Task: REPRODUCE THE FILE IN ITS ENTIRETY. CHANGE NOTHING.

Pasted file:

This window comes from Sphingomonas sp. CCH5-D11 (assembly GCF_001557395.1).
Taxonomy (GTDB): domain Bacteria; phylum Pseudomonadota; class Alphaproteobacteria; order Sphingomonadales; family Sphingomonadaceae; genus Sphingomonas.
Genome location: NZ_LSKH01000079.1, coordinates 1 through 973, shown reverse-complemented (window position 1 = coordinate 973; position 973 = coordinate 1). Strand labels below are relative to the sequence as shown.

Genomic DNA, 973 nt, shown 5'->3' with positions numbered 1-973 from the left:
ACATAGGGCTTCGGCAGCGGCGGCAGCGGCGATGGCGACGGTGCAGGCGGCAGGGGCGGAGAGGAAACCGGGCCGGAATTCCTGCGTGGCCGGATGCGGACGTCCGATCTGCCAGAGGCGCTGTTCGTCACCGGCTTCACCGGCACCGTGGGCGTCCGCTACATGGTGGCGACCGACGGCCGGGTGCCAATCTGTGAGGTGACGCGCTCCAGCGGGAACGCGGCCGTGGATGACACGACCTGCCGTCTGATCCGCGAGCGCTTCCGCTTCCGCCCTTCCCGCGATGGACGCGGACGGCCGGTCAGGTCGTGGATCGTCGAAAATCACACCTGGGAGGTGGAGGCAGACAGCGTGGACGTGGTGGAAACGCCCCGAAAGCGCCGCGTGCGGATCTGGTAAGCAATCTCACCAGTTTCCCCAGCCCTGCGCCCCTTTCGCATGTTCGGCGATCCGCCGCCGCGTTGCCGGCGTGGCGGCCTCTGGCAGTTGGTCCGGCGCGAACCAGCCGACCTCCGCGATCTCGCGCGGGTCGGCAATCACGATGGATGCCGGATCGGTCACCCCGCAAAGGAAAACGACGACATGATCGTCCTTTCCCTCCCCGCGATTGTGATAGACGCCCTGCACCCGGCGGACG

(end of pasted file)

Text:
This window comes from Sphingomonas sp. CCH5-D11 (assembly GCF_001557395.1).
Taxonomy (GTDB): domain Bacteria; phylum Pseudomonadota; class Alphaproteobacteria; order Sphingomonadales; family Sphingomonadaceae; genus Sphingomonas.
Genome location: NZ_LSKH01000079.1, coordinates 1 through 973, shown reverse-complemented (window position 1 = coordinate 973; position 973 = coordinate 1). Strand labels below are relative to the sequence as shown.

Genomic DNA, 973 nt, shown 5'->3' with positions numbered 1-973 from the left:
ACATAGGGCTTCGGCAGCGGCGGCAGCGGCGATGGCGACGGTGCAGGCGGCAGGGGCGGAGAGGAAACCGGGCCGGAATTCCTGCGTGGCCGGATGCGGACGTCCGATCTGCCAGAGGCGCTGTTCGTCACCGGCTTCACCGGCACCGTGGGCGTCCGCTACATGGTGGCGACCGACGGCCGGGTGCCAATCTGTGAGGTGACGCGCTCCAGCGGGAACGCGGCCGTGGATGACACGACCTGCCGTCTGATCCGCGAGCGCTTCCGCTTCCGCCCTTCCCGCGATGGACGCGGACGGCCGGTCAGGTCGTGGATCGTCGAAAATCACACCTGGGAGGTGGAGGCAGACAGCGTGGACGTGGTGGAAACGCCCCGAAAGCGCCGCGTGCGGATCTGGTAAGCAATCTCACCAGTTTCCCCAGCCCTGCGCCCCTTTCGCATGTTCGGCGATCCGCCGCCGCGTTGCCGGCGTGGCGGCCTCTGGCAGTTGGTCCGGCGCGAACCAGCCGACCTCCGCGATCTCGCGCGGGTCGGCAATCACGATGGATGCCGGATCGGTCACCCCGCAAAGGAAAACGACGACATGATCGTCCTTTCCCTCCCCGCGATTGTGATAGACGCCCTGCACCCGGCGGACG